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“…a heroism is needed that cannot be seen from the outside. It does not glitter, is not belauded, and it always seeks concealment in everyday attire.”  


                                            Carl Jung, Collected Works, 7, ¶72

A Psyche, Culture and Politics
Panel Discussion on
Heroism in the 21st Century
Saturday, October 23rd
Noon - 1:30 PM EST

Andreas: “Unhappy is the land that breeds no hero.”


Galileo: “Unhappy is the land that needs a hero.”


Bertolt Brecht, The Life of Galileo




     The idea that the hero is dead and buried is not new at all. But doesn’t history clearly illustrate that systemic oppression cannot be overturned without heroes? Pictures in our daily newsfeeds of soldiers lifting babies and children over barbed wire fences, of deeply etched faces of nurses and doctors putting in superhuman hours battling a still-raging global pandemic, reinforce an untenable paradox: We live in a historic moment that has toppled the collective ideal of a single country or leader as the romanticized hero while at the same time, presented us with life-threatening challenges that call for the heroic, in some form or other, more than ever.


        In his book, A New Therapy for Politics?, Andrew Samuels writes:


“We need to imagine a better politics because it is almost impossible to imagine a worse. On that journey, we will have to own infatuation with heroic leaders, and try to end the abusive relationship we have with them by making it possible for good-enough leaders to come on stream.” (p. 28).


This panel discussion will use this insight as a springboard into a nuanced conversation that explores contemporary ideas of heroism from political, depth psychological and cultural perspectives. Some of the themes the panelists will be speaking to include:


-      The Changing Face of Heroism – Is There More to the Story?

-      The Hero as Pacifist, The Hero as Warrior – which is it?

-       Is the Ego to Blame for Heroic Excess?

-      Heroic Virtues – Heroic Actions - Battling Existential Overwhelm




    In this series of four Sophia Center panel discussions, Andrew Samuels, internationally recognized as one of the foremost political commentators and theorists from the perspectives of psychotherapy and depth psychology, will join with specially invited guests with relevant expertise for fast-moving and thought provoking conversations on psycho/political themes that are currently making headlines. You are invited to join us to not only listen in to what are sure to be energetic conversations exploring nuanced facets of each theme from cultural, psychological and political perspectives, but also to join in the dialogue. Each 90 minute session will open with a 60 minute panel conversation that is followed by 30 minutes of open discussion with attendees.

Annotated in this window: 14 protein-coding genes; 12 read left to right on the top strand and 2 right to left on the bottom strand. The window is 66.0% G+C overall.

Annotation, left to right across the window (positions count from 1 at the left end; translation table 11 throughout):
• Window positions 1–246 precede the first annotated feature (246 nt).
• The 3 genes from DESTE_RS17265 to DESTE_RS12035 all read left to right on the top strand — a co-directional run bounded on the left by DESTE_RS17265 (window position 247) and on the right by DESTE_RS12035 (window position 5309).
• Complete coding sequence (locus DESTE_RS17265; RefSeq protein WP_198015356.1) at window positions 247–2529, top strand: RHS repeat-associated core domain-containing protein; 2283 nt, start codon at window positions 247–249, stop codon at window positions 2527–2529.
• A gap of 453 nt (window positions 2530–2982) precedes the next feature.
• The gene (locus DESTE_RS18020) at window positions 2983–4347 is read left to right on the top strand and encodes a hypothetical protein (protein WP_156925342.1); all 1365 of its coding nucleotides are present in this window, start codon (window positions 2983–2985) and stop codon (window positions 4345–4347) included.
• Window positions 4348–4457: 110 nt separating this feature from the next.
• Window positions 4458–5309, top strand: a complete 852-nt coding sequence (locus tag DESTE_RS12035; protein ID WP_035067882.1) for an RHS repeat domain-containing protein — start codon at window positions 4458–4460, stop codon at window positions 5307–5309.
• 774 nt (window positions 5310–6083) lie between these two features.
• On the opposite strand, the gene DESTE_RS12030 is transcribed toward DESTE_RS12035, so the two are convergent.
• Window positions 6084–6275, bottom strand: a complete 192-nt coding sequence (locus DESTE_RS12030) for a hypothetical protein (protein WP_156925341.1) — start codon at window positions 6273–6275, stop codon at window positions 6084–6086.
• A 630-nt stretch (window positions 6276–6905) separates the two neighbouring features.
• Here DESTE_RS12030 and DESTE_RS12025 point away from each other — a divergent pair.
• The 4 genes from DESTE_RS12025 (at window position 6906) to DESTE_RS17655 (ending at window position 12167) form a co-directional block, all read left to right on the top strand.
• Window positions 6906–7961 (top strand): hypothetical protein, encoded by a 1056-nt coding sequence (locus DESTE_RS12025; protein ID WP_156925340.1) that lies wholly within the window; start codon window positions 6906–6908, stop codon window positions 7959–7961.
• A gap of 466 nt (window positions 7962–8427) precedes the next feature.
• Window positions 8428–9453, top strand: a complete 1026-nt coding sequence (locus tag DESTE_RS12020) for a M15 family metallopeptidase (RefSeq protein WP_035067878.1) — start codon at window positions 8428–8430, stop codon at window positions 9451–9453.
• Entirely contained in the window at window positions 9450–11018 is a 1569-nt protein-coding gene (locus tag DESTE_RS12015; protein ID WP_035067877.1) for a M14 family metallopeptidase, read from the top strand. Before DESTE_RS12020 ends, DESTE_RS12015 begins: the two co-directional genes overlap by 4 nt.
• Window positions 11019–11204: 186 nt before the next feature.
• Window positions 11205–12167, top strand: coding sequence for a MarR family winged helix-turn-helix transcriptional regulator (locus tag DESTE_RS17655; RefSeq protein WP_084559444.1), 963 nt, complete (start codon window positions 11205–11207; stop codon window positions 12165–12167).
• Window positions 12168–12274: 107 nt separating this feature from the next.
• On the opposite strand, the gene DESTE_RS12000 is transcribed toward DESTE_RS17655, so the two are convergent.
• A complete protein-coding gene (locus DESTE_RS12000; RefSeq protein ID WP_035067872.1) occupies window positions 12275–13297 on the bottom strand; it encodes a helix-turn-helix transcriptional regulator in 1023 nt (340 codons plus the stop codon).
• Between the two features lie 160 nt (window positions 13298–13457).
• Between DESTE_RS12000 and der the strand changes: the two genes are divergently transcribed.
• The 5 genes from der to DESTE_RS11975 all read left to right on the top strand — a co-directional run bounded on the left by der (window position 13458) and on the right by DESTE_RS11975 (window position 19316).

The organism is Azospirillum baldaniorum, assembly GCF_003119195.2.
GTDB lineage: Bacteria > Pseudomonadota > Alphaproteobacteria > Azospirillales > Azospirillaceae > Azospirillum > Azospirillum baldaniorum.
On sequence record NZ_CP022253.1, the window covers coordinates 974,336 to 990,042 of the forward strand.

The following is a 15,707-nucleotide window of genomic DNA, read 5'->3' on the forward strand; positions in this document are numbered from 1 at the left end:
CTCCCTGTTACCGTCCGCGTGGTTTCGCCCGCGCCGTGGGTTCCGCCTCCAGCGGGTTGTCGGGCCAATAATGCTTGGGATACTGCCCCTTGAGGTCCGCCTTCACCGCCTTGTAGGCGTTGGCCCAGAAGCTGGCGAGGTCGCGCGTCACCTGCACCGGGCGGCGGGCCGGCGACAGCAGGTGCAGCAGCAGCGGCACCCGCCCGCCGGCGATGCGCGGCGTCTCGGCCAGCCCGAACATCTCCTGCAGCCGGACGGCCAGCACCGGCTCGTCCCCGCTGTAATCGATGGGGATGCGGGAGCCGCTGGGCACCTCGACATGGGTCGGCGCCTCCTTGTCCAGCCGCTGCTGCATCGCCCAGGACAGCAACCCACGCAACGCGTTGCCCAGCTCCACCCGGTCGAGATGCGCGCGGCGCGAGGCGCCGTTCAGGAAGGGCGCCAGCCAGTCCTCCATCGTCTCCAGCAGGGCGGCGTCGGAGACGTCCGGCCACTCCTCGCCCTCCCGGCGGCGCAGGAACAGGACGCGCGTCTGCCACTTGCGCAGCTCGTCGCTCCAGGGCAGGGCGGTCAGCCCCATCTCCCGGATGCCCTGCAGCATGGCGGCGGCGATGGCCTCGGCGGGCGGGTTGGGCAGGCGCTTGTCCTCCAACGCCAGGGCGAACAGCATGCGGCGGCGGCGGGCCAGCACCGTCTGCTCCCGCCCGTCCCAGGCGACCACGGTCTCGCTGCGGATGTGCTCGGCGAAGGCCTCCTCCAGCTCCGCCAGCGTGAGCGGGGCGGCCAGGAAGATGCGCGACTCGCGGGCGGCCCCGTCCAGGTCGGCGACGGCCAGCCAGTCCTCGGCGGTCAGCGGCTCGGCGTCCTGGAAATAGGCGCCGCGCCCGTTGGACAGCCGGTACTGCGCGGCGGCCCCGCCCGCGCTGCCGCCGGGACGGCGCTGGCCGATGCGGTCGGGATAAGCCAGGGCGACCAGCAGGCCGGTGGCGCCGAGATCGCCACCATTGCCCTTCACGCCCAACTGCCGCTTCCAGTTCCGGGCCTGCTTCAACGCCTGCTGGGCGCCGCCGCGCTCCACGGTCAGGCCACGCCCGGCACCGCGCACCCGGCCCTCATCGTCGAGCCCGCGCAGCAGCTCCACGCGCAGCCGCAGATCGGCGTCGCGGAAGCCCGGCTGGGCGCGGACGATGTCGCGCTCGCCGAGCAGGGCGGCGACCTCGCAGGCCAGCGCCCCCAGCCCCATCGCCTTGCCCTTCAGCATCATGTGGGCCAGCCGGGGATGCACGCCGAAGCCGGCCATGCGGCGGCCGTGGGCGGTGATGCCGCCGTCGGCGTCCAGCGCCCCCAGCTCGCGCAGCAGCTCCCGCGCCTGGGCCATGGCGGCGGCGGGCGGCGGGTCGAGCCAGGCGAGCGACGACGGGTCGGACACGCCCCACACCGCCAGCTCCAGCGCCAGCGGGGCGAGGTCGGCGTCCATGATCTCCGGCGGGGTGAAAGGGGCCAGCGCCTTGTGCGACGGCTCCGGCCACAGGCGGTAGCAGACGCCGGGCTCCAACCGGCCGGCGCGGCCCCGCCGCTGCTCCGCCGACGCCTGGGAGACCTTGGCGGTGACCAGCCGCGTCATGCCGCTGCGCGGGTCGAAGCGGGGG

The Sophia Center will be offering these panel discussions quarterly. Because we are committed to focusing on headline making themes that are currently cultural/political hot topics, we will not be announcing the specific topics or subject matter guests until just prior to each panel discussion. 


The dates for the panel discussions are: October 23rd, January 15th, March 12th, and May 15th. Each session will run from Noon – 1:30 PM EST.

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Andrew Samuels is a Jungian analyst, university professor, author, activist and political consultant. He is well known for his work at the interface of psychotherapy and politics. His work on sexuality, relationships, spirituality, men and fathers has been widely appreciated. He is a former Chair of the UK Council for Psychotherapy, co-founder of Psychotherapists and Counsellors for Social Responsibility and of the Alliance for Counselling and Psychotherapy. His many books have been translated into 19 languages.

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Betty Sue Flowers is the former director of the Lyndon Baines Johnson Library and Museum and an Emerita Professor of English at the University of Texas at Austin. She is the author of a number of texts, particularly relating to Christina Rossetti. She also edited the book and acted as a consultant to the 1988 documentary, The Power of Myth, a series of interviews between Joseph Campbell and Bill Moyers. She also coauthored the influential book Presence: Human Purpose and the Field of the Future (2004) together with Peter M. Senge, C. Otto Scharmer and Joseph Jaworski.

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Dr. Vorris L. Nunley is a rhetorician-philosopher in the English Department at the University of California, Riverside. He is interested in rhetoric and language and how they influence politics, culture, and what passes for knowledge and common sense. He is the author of Keepin' It Hushed: The Barbershop and African American Hush Harbor Rhetoric (Wayne State University Press, 2011).

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